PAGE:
Strategic CIO // Executive Insights & Innovation
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CIO Profiles: In Their Own Words

IT leaders share their top priorities, biggest mistakes, and career dreams if they weren't a CIO.
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Executive VP of Technology and Operations, Allstate

How long at Allstate: Since April 2011.

Career accomplishment I'm most proud of: Designing and launching an Internet-based wireless data platform from scratch to allow the use of just-in-time, relevant information as part of a startup company.

Most important career influencer: My father. He taught me the values and ethics that have guided me as a leader and as a person. I continue to seek his wisdom to this day.

Decision I wish I could do over: Early in my career, I supported programs that tried to "boil the ocean." Over time, I've learned the value of scoping projects to ensure progress isn't impeded; breaking deliverables into smaller, manageable pieces; and building upon successful components.

Size of IT team: 4,300 employees

Top initiatives:

  • Unify communications (integrating voice mail, email, and instant messaging) and expand on cloud computing capabilities.
  • Innovate through partnering with business leaders in order to make investments that take advantage of disruptive technologies and industry trends.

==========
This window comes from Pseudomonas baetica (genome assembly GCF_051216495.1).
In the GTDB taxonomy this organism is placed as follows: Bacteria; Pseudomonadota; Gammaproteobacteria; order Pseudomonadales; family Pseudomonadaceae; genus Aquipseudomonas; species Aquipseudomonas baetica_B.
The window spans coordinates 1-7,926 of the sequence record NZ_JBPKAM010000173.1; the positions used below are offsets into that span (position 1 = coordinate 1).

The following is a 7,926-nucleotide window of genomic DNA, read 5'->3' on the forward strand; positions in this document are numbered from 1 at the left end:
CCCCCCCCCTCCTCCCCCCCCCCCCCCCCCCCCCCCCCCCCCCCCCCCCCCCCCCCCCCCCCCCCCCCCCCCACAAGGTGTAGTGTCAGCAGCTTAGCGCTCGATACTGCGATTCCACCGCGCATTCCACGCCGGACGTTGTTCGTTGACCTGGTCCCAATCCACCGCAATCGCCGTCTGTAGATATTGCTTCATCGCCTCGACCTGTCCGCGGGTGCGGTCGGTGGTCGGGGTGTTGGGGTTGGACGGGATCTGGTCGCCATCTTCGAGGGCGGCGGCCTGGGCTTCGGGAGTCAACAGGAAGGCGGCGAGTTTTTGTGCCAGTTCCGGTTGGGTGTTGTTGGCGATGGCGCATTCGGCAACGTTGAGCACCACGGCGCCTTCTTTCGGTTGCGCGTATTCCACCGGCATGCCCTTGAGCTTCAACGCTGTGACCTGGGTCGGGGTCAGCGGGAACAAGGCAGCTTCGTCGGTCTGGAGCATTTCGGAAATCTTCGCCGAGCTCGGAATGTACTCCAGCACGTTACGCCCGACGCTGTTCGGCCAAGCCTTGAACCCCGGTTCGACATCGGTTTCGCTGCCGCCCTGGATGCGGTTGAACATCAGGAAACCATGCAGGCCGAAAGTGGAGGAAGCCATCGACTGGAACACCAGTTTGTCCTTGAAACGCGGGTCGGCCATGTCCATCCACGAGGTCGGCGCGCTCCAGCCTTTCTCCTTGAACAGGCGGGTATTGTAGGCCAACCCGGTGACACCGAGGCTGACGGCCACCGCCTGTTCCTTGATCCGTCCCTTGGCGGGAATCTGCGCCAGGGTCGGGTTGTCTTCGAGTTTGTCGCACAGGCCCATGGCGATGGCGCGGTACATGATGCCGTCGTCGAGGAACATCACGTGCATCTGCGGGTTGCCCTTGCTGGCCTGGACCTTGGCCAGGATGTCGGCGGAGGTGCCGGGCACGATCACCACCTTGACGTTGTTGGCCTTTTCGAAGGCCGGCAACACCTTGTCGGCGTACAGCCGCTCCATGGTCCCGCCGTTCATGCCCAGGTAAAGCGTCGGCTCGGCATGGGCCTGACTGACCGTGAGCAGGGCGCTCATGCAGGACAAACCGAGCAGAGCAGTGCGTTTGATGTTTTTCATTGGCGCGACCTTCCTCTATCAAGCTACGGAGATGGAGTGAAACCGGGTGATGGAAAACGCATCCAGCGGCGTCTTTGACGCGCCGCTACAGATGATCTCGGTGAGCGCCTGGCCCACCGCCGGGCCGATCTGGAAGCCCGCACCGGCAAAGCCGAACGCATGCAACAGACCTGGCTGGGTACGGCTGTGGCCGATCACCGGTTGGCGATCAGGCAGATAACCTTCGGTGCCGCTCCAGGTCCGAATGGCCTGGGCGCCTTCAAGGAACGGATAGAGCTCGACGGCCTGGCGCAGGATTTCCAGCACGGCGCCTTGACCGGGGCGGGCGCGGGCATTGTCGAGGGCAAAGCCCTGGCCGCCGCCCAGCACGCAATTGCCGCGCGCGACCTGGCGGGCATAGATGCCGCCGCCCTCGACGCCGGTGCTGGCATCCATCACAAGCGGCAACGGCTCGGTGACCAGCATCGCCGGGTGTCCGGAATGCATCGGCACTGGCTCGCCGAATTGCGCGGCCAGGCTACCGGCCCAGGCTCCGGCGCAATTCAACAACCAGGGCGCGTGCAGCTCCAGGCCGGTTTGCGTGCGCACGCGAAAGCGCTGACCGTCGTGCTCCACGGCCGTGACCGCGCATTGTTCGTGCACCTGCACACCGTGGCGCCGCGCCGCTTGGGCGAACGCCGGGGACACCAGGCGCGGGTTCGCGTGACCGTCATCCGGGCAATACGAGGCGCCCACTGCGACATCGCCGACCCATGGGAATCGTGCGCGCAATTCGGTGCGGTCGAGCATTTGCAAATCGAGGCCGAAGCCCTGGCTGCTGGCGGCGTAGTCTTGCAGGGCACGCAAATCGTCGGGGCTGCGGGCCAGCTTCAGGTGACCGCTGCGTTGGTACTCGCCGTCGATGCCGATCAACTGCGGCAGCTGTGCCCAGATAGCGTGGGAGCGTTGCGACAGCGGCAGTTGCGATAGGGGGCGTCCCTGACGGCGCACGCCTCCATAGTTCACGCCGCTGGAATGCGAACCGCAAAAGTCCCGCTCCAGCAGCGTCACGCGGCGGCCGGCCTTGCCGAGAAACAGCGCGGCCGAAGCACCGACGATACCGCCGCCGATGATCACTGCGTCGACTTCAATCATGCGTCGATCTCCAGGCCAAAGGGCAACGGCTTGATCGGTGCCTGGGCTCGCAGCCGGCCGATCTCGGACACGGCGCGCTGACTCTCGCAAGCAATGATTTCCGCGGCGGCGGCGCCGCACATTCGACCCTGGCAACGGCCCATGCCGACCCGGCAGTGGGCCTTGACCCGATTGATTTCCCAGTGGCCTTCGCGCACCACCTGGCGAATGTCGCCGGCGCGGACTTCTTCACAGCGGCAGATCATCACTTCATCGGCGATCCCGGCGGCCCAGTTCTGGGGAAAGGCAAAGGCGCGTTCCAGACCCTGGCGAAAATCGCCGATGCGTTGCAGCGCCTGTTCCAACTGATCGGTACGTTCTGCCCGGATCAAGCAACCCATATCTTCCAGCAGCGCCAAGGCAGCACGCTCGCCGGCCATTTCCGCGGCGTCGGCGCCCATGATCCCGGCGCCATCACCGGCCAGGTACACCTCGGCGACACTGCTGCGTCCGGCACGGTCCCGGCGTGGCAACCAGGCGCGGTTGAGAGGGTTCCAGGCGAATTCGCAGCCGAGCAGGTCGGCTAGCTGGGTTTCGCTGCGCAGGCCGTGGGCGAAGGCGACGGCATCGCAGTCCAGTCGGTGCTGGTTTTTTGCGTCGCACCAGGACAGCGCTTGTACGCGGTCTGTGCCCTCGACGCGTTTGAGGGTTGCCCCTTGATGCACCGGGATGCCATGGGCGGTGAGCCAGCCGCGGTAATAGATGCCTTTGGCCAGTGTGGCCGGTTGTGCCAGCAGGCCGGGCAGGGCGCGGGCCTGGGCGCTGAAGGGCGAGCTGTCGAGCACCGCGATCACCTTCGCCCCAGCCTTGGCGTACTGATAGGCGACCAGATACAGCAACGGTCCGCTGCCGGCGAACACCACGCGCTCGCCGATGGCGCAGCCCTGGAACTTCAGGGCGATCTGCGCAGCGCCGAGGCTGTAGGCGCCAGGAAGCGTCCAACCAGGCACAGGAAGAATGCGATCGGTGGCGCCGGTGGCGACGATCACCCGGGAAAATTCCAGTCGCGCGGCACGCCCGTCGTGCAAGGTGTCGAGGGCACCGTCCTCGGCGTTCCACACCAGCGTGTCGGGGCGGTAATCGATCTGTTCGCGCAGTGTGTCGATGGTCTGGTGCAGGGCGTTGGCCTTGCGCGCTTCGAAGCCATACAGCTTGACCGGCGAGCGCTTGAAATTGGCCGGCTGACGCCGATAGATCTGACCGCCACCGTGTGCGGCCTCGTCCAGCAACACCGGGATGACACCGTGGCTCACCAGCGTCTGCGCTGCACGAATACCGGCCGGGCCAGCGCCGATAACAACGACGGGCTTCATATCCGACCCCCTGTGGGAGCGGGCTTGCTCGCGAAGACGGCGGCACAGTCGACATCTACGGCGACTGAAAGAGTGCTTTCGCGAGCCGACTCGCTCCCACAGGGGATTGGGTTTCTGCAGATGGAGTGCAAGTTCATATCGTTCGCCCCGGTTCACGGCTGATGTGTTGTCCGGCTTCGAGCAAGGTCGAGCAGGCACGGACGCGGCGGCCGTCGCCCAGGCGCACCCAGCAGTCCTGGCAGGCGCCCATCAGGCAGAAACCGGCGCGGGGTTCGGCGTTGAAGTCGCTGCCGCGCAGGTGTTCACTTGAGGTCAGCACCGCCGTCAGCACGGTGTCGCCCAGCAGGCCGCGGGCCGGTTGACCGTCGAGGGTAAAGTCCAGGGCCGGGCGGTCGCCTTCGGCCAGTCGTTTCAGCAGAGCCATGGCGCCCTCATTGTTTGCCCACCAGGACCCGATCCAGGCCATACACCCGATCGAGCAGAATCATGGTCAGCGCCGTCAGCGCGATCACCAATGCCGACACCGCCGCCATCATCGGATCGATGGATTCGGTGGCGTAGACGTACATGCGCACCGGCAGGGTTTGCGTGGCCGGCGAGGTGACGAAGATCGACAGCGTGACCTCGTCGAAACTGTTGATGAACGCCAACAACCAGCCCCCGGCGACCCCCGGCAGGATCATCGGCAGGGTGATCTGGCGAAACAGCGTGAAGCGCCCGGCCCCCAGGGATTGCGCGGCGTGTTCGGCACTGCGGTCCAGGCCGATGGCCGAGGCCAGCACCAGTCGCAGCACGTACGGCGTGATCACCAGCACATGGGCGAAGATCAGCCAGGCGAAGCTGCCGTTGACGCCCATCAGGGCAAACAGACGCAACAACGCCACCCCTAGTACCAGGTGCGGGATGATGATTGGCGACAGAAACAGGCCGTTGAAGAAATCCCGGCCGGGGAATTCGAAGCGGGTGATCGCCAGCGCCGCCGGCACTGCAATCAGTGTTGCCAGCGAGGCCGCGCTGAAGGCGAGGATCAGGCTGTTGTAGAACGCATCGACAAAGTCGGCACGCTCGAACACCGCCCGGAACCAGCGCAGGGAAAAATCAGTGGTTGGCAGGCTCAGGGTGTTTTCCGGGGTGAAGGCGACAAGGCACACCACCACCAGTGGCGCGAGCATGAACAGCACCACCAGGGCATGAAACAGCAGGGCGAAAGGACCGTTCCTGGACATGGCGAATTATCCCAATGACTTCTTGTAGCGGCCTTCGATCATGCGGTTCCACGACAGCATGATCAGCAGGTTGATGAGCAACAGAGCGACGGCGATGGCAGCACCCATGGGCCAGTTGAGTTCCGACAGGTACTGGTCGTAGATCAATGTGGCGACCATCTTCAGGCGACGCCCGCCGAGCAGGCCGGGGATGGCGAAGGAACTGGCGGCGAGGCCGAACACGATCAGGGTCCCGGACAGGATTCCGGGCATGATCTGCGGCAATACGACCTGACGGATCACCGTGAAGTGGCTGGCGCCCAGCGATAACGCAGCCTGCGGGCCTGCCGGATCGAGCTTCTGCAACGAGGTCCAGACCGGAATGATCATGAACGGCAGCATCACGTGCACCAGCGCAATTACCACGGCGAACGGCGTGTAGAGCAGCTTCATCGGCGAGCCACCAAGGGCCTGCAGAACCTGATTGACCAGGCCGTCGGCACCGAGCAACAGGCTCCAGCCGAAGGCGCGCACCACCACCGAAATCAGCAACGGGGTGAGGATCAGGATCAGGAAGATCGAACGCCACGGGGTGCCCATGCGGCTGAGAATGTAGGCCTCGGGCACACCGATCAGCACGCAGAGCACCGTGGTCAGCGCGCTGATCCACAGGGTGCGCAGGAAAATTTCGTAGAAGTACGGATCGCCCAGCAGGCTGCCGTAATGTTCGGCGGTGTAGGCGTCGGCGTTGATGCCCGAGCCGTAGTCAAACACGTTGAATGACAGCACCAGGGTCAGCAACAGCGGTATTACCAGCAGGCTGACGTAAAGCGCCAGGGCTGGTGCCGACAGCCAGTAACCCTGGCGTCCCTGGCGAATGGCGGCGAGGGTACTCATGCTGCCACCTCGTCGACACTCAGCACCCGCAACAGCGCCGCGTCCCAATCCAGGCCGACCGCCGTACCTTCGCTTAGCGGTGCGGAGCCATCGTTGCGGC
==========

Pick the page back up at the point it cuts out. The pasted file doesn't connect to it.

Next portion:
• Move from a highly descriptive reporting culture to one that uses data for predictive analytic decision-making.

The next big thing for my business: We aim to more efficiently capitalize on changing customer behavior, letting customers interact seamlessly with the company on tablets and smartphones, wherever and however they prefer.

One thing I'm trying to do better: We want to strengthen our delivery capabilities through clearly defined project management standards and increased testing capabilities.

Lesson learned from the recession: As a society, we need a more realistic understanding of the economy and its impact on our individual lives and businesses. We must recognize and respond to market realities and be fully aware of both the risks and rewards of our actions.

What the federal government's top technology priority should be: We need to make attending college easier and should provide additional incentives to study math and science. It's also important to have the top teaching talent to help the next generation succeed in a competitive global job market.

Kids and tech careers: I will support my children in whatever career they choose and share with them the experiences of my career. Technology careers are still exciting, with innovative ideas and solutions being formed every day.

Degrees: Harvard Business School, Advanced Management Program; West Virginia University, master's in computer engineering; George Mason University, MBA

Leisure activity: Golf

Leader I'd like to have lunch with: Alan Greenspan--I respect his understanding of the world economy and his leadership on monetary policy

Business-related pet peeve: Those who don't take personal responsibility

If I weren't a tech chief, I'd be ... a physics and math teacher

Ranked No. 64 in the 2011 InformationWeek 500

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